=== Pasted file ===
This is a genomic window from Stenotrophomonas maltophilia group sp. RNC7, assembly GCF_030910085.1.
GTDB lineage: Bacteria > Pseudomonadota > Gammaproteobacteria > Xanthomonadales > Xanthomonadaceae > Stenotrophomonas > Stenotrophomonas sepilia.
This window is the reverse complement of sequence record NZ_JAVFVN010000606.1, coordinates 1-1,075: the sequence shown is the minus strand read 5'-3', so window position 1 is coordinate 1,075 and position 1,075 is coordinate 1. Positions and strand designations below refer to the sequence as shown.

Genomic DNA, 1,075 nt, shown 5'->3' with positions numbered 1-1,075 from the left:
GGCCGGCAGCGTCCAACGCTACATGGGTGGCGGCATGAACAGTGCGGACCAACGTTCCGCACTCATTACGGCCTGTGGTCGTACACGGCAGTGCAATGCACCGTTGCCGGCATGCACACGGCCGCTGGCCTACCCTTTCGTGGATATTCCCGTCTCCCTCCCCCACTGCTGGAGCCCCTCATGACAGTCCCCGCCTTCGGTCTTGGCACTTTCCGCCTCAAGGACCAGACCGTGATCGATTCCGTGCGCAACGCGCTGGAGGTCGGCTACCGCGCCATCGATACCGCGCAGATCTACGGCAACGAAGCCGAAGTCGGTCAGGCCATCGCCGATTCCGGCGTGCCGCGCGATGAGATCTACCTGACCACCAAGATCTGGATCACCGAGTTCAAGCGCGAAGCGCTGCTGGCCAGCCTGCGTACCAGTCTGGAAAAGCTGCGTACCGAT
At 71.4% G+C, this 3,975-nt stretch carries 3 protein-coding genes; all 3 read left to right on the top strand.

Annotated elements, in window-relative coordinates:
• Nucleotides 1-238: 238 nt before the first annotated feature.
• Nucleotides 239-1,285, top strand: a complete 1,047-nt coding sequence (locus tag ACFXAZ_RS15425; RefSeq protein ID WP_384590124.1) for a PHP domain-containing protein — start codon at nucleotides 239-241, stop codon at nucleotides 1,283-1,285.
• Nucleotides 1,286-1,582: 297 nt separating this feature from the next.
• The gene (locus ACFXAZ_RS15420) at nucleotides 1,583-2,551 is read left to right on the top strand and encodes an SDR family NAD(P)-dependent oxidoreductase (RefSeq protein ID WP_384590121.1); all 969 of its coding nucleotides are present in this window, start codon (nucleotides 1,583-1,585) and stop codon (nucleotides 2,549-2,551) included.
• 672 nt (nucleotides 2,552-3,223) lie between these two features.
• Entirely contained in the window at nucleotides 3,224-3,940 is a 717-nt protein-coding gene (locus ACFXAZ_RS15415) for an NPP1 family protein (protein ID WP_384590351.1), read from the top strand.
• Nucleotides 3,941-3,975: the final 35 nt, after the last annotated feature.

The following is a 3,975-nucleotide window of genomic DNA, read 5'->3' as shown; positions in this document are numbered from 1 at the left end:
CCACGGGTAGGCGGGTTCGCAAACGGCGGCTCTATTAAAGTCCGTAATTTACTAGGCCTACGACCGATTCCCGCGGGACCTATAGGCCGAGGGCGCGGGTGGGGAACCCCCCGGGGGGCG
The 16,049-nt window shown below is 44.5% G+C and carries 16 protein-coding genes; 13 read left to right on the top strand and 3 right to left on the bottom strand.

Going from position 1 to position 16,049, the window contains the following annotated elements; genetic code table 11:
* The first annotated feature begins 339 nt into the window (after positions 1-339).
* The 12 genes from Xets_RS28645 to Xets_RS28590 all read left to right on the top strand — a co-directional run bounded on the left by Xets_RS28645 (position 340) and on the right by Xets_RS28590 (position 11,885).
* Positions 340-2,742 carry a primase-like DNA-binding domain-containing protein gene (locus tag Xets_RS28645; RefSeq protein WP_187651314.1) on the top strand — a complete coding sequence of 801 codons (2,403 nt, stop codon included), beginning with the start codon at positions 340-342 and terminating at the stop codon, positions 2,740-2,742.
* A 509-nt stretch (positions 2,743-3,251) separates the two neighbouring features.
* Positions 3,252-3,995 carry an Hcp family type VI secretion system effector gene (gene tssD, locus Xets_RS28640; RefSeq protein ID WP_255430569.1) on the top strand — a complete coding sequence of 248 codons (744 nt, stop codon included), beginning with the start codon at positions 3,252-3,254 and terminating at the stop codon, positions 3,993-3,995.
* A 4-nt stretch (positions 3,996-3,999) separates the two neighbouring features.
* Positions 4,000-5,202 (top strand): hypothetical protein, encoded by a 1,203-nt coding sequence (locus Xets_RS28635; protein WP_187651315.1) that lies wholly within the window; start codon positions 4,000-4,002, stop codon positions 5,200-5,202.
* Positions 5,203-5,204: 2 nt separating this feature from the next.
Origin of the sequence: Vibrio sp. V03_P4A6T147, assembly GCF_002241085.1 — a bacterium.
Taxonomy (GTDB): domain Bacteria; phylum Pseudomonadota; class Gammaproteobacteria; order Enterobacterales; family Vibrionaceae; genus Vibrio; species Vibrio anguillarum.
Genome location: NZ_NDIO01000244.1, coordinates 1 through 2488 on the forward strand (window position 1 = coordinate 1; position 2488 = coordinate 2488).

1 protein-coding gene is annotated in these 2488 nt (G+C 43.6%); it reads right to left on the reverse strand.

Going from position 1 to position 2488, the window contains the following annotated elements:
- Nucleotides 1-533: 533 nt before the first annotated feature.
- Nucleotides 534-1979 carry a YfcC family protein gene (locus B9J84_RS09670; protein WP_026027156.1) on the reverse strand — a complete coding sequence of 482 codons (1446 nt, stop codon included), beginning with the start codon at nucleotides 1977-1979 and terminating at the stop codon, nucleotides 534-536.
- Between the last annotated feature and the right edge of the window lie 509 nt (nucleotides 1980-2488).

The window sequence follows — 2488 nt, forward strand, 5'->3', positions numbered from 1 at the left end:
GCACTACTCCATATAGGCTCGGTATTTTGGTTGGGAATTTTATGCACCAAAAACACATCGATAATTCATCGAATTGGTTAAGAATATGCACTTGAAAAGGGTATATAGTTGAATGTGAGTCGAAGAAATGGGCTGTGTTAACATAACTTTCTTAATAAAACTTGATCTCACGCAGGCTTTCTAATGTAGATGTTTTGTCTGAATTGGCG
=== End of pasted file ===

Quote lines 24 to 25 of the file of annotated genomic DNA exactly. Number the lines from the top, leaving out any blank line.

* A 4-nt stretch (positions 3,996-3,999) separates the two neighbouring features.
* Positions 4,000-5,202 (top strand): hypothetical protein, encoded by a 1,203-nt coding sequence (locus Xets_RS28635; protein WP_187651315.1) that lies wholly within the window; start codon positions 4,000-4,002, stop codon positions 5,200-5,202.